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Shared Accommodation: Planning and Regulations

HMO specialist operator Mike Frisby talks with editor Richard Bowser

As an experienced property investor/landlord Mike Frisby specialises in the HMO sector, with a well-established portfolio in Portsmouth, and is also the owner of a lettings agency looking after other people’s rental properties.

Mike previously worked in various marketing and strategy roles for Unilever and Diageo. He says he was fortunate enough to work on some highly regarded brands such as Guinness and Dove. But he was still in the corporate world when he started investing in property, and then in time that led to him running his own full-time property business.

I met with Mike recently at some of his current projects to gain insight into what he does to create successful shared accommodation properties and to learn more about the challenges of planning and regulation. Given that Mike lives in Surrey the obvious first question is ‘why Portsmouth’?

“I was previously investing in Guildford in student property and that has done well in terms of capital growth in the last 10 or so years but yields became quite low and so I researched locations where I could achieve higher yields and decided on Portsmouth. I bought quite a few around 12 or so years ago using the techniques at that time which enabled quick purchases but then the downturn occurred from 2008 so I gradually adapted my model towards the LHA tenant sector to achieve better rental returns. We worked with the local council, hostels and charities in respect of tenant supply but we had to really focus on providing a service to make it work profitably, so adapting the strategy more recently towards HMO property was not too difficult.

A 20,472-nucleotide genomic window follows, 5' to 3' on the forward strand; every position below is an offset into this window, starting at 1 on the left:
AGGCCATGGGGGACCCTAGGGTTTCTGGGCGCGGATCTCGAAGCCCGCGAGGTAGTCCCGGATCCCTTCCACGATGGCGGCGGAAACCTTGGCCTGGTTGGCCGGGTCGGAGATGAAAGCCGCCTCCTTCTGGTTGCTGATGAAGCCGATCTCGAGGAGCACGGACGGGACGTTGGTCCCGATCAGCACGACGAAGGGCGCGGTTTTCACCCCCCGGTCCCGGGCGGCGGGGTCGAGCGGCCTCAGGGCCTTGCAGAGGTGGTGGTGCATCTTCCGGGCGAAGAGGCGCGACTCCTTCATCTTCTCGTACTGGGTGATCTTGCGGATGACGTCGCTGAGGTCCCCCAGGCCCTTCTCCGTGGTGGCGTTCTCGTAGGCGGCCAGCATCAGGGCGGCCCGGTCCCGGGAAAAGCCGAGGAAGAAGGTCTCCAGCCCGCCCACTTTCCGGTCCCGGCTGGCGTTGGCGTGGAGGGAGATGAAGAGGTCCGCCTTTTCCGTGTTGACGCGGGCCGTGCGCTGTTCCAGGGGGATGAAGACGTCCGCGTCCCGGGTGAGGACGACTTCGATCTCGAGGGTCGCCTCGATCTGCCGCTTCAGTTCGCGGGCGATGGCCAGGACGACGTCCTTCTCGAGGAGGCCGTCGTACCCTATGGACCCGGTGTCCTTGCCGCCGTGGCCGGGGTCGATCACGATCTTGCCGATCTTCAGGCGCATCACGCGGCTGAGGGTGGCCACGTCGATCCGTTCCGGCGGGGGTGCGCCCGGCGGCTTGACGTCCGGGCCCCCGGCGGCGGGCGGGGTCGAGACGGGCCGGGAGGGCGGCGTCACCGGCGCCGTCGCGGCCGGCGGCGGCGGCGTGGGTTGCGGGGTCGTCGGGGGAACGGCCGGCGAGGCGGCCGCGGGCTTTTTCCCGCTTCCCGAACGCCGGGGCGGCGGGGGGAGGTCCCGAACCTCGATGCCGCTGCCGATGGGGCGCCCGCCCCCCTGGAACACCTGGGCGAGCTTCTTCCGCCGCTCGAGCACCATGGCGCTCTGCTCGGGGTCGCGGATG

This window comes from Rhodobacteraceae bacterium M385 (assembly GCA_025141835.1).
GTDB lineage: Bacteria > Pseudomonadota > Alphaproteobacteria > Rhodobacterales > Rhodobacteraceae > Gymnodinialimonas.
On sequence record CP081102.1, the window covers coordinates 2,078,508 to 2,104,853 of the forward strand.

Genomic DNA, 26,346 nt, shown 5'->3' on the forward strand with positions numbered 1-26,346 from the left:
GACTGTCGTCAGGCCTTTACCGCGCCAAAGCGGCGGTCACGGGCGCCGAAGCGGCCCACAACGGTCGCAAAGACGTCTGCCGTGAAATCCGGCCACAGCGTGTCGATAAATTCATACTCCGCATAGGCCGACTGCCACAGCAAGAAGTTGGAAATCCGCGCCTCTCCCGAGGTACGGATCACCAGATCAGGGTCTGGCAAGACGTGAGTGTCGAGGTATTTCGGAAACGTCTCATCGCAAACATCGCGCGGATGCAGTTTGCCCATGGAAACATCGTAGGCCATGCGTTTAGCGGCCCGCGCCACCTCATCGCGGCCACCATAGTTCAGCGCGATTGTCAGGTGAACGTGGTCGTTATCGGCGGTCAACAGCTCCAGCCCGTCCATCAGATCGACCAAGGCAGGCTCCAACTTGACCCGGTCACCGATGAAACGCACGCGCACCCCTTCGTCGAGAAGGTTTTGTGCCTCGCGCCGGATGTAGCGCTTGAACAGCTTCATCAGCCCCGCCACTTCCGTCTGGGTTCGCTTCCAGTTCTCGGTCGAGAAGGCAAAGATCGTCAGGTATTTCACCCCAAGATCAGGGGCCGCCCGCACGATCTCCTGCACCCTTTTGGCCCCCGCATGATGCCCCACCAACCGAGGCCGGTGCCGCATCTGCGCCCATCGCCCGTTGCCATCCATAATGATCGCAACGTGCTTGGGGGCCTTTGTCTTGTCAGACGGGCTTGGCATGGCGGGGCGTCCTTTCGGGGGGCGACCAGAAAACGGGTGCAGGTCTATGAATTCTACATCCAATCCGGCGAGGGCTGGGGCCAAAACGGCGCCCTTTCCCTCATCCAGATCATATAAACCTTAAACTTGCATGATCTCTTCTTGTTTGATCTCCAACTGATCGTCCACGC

“From around five years ago I began to really focus on the HMO sector here in Portsmouth and we now have around 300 units (rooms) under management here with the majority being in my own portfolio. The strategy switch from the social housing sector was because I felt we were too reliant on it. With Universal Credit on the horizon, the forward income prospects were less certain and rents in that niche also stagnated due to government intervention.

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